This saltwater cormorant was encountered at its breeding rock in False Bay where five were positively identified.
We encountered this bird for the first time in Kruger; more were seen at Nsumo Pan and the Karkloof.
NOTE: The resident African form P. rufa is sometimes lumped with the Asian P. melanogaster and the enlarged species called Darter. Clements uses the latter treatment of lumping these forms. Falcons & Caracaras Falconidae Eurasian (Rock/Common) KestrelFalco tinnunculus
Initially we had some in the Wakkerstroom area with further sightings up Sani Pass and in the Cape.
NOTE: Clements has not split the distinctive Rock Kestrel F.t.rupicolis we observed, which he lumps as a subspecies of the Eurasian Kestrel. Many authorities accept this split.
Greater Kestrel Falco rupicoloides
Fairly common around Rust-de-Winter, we also had a sighting of two just outside Polokwane.
Lanner FalconFalco biarmicus
We enjoyed our first sighting of this powerful Falco just outside Polokwane. One more was encountered up Sani Pass.
Recorded on many days of the tour. A common species of open country.
NOTE: Clements has split the two species Black-shouldered Kite (Elanus caeruleus) of the Old World and White-tailed Kite (Elanus leucurus) of the New World. This split is not universally accepted.
African Fish-Eagle Haliaeetus vocifer
The call of this familiar species is the signature sound of the African wild. Encountered a couple of times in Kruger and the Zululand reserves. Also, a single bird was seen in the West Coast National Park.
Palmnut Vulture Gypohierax angolensis
A pair was seen in Mtunzini.
(African) White-backed VultureGyps africanus
This, the regions most widespread and numerous vulture, was seen frequently in the Kruger NP with further sightings in Mkhuze GR.
Cape Griffon (Vulture) (E)Gyps coprotheres
We had a total of four on our memorable day up Sani Pass.
Lappet-faced Vulture Torgos tracheliotus
One bird was seen in flight during our time spent in Hluhluwe-Imfolozi Game Reserve.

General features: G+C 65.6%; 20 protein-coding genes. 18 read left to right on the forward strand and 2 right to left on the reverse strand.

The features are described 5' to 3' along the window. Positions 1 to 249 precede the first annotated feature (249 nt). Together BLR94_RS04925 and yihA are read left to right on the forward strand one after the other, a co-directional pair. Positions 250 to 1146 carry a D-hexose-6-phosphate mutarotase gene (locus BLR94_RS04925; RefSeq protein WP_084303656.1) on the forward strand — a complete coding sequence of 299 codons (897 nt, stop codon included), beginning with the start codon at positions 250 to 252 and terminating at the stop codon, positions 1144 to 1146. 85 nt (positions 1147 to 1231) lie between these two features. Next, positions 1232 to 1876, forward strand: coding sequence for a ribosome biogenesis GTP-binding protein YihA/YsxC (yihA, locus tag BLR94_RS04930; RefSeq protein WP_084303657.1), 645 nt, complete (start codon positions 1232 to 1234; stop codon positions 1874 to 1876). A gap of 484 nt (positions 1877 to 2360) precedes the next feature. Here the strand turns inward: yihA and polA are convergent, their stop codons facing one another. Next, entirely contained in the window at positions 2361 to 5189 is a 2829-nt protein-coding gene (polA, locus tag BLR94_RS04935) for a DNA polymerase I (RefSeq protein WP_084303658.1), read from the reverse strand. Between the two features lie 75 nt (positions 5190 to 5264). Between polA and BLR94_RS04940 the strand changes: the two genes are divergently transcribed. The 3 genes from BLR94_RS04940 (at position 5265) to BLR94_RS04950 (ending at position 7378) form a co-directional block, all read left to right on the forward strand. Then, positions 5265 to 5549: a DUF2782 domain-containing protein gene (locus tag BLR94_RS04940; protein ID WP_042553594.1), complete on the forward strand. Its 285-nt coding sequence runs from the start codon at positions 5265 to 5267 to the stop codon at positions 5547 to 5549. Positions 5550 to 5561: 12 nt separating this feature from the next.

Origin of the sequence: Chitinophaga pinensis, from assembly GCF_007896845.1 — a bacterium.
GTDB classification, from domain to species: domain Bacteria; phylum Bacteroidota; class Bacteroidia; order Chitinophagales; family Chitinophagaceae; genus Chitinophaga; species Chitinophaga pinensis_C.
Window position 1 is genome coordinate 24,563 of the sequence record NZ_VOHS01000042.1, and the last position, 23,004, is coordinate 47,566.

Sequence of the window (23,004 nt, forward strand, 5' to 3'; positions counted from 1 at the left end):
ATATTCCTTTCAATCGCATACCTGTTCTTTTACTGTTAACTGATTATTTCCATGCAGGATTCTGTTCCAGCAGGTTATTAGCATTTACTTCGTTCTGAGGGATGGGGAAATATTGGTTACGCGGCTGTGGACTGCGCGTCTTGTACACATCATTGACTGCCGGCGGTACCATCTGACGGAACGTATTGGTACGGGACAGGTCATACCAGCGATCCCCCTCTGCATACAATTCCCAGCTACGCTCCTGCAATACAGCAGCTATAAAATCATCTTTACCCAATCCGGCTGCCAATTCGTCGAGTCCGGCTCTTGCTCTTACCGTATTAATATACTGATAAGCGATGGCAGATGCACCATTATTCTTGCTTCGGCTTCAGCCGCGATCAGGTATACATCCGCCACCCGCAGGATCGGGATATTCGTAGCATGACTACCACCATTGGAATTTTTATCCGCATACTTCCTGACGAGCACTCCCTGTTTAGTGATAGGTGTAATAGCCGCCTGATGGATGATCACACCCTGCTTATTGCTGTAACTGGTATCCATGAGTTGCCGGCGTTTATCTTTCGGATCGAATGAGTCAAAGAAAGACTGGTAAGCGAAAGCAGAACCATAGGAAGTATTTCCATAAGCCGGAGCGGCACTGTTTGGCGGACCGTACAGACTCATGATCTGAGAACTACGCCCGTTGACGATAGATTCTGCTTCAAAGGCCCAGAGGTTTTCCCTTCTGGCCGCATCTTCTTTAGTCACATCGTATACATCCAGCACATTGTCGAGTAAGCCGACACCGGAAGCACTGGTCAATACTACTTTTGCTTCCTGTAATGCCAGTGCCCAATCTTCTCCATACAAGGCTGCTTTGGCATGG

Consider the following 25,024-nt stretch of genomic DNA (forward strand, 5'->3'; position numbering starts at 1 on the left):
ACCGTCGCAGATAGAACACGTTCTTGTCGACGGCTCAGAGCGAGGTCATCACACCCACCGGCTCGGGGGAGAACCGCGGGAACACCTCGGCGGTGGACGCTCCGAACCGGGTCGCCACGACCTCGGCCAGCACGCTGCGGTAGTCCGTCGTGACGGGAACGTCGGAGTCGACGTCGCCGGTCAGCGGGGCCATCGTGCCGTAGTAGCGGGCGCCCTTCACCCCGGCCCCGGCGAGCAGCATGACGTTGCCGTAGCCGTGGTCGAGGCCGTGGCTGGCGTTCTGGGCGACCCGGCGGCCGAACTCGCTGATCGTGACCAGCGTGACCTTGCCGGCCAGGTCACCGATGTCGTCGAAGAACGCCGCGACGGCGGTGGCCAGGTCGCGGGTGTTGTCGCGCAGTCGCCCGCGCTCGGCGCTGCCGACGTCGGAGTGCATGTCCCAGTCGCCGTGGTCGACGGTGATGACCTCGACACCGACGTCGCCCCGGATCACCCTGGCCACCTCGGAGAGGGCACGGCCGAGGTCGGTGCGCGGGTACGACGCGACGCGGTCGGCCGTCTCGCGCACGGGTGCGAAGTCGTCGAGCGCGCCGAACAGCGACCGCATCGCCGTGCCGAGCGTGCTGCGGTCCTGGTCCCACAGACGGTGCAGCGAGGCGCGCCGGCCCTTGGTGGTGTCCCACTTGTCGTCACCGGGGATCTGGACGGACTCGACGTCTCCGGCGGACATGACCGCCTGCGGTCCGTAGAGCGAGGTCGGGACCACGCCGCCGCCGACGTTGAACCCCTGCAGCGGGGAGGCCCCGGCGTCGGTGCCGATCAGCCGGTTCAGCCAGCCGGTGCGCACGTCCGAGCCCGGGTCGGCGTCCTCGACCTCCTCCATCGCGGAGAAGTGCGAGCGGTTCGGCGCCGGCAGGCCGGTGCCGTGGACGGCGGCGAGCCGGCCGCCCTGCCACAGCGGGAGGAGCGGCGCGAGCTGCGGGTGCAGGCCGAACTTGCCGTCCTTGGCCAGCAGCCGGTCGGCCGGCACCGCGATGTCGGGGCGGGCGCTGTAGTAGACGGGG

White-headed Vulture Trigonoceps occipitalis
We saw a single bird during our time spent in Kruger.
Black-chested Snake-Eagle Circaetus pectoralis
Two were seen in flight over Magoebaskloof. Another single was located at Muzi Pan, with more in Hluhluwe-Imfolozi.
Brown Snake-Eagle Circaetus cinereus
Seen on a number of occasions on tour. Sightings were outside Polokwane, Kruger NP and in Mkhuze GR.
The tight rope walker. Our first sightings were in Kruger NP. Two more were brilliantly studied in Mkhuze GR. This is another species that is totally confined to the large game reserves.
African Marsh-HarrierCircus ranivorus
We had a pair come over the wetland in Wakkerstroom and more at Strandfontein and in West Coast NP.
Black Harrier (E) Circus maurus
A great looking harrier. A single bird was seen in the West Coast National Park, with another sighting over Skitterykloof.
First sighting was of a single bird in Kruger NP. Further views were had in Mkhuze GR.
NOTE: The West African forms are sometimes separated as Red-chested Goshawk (A. tousseneli).
Rufous-chested Sparrowhawk Accipiter rufiventris
This is a rather uncommon raptor in South Africa. Good views were had of a bird hunting near Polokwane. While at Kirstenbosch we had one perched in a large oak tree.
Black Sparrowhawk Accipiter melanoleucus
A single bird was seen flying over a garden in the Karkloof.
Forest (Mountain) Buzzard (E) Buteo trizonatus
A single bird was seen in flight over Kirstenbosch BG.
Jackal Buzzard (E) Buteo rufofuscus
This endemic was commonly encountered in higher lying areas in the east. The first sighting was in the Polokwane area.
Tawny Eagle Aquila rapax